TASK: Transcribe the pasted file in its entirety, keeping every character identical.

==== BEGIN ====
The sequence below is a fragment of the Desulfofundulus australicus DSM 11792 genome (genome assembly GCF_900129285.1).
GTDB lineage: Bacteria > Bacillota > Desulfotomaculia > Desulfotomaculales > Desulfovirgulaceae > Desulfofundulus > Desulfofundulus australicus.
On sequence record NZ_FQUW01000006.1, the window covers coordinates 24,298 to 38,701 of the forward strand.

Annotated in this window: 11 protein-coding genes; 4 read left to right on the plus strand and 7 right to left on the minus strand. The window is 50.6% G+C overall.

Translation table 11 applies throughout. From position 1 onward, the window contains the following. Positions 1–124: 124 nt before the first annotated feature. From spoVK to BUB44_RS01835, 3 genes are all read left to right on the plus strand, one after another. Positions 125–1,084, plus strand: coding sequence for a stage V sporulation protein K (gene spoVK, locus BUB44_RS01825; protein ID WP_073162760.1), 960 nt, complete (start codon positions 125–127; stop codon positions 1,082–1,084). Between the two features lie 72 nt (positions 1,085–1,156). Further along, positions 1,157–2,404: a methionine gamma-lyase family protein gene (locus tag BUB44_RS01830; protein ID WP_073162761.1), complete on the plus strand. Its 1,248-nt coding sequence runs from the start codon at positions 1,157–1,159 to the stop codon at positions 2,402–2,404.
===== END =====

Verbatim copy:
The sequence below is a fragment of the Desulfofundulus australicus DSM 11792 genome (genome assembly GCF_900129285.1).
GTDB lineage: Bacteria > Bacillota > Desulfotomaculia > Desulfotomaculales > Desulfovirgulaceae > Desulfofundulus > Desulfofundulus australicus.
On sequence record NZ_FQUW01000006.1, the window covers coordinates 24,298 to 38,701 of the forward strand.

Annotated in this window: 11 protein-coding genes; 4 read left to right on the plus strand and 7 right to left on the minus strand. The window is 50.6% G+C overall.

Translation table 11 applies throughout. From position 1 onward, the window contains the following. Positions 1–124: 124 nt before the first annotated feature. From spoVK to BUB44_RS01835, 3 genes are all read left to right on the plus strand, one after another. Positions 125–1,084, plus strand: coding sequence for a stage V sporulation protein K (gene spoVK, locus BUB44_RS01825; protein ID WP_073162760.1), 960 nt, complete (start codon positions 125–127; stop codon positions 1,082–1,084). Between the two features lie 72 nt (positions 1,085–1,156). Further along, positions 1,157–2,404: a methionine gamma-lyase family protein gene (locus tag BUB44_RS01830; protein ID WP_073162761.1), complete on the plus strand. Its 1,248-nt coding sequence runs from the start codon at positions 1,157–1,159 to the stop codon at positions 2,402–2,404.